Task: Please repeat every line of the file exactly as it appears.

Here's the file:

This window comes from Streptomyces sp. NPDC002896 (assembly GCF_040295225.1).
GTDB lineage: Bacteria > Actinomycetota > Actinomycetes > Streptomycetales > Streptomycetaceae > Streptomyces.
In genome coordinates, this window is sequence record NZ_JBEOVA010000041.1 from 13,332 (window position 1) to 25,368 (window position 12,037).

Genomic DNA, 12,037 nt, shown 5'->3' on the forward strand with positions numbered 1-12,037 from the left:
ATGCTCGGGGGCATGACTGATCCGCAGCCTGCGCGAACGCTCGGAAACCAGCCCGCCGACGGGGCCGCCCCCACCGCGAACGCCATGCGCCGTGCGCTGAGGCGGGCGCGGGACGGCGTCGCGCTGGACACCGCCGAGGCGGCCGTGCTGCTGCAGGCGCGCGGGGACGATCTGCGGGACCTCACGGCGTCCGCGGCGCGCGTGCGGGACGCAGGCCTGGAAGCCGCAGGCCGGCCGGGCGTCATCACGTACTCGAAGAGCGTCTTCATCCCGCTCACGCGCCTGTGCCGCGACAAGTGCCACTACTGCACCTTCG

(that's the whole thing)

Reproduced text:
This window comes from Streptomyces sp. NPDC002896 (assembly GCF_040295225.1).
GTDB lineage: Bacteria > Actinomycetota > Actinomycetes > Streptomycetales > Streptomycetaceae > Streptomyces.
In genome coordinates, this window is sequence record NZ_JBEOVA010000041.1 from 13,332 (window position 1) to 25,368 (window position 12,037).

Genomic DNA, 12,037 nt, shown 5'->3' on the forward strand with positions numbered 1-12,037 from the left:
ATGCTCGGGGGCATGACTGATCCGCAGCCTGCGCGAACGCTCGGAAACCAGCCCGCCGACGGGGCCGCCCCCACCGCGAACGCCATGCGCCGTGCGCTGAGGCGGGCGCGGGACGGCGTCGCGCTGGACACCGCCGAGGCGGCCGTGCTGCTGCAGGCGCGCGGGGACGATCTGCGGGACCTCACGGCGTCCGCGGCGCGCGTGCGGGACGCAGGCCTGGAAGCCGCAGGCCGGCCGGGCGTCATCACGTACTCGAAGAGCGTCTTCATCCCGCTCACGCGCCTGTGCCGCGACAAGTGCCACTACTGCACCTTCG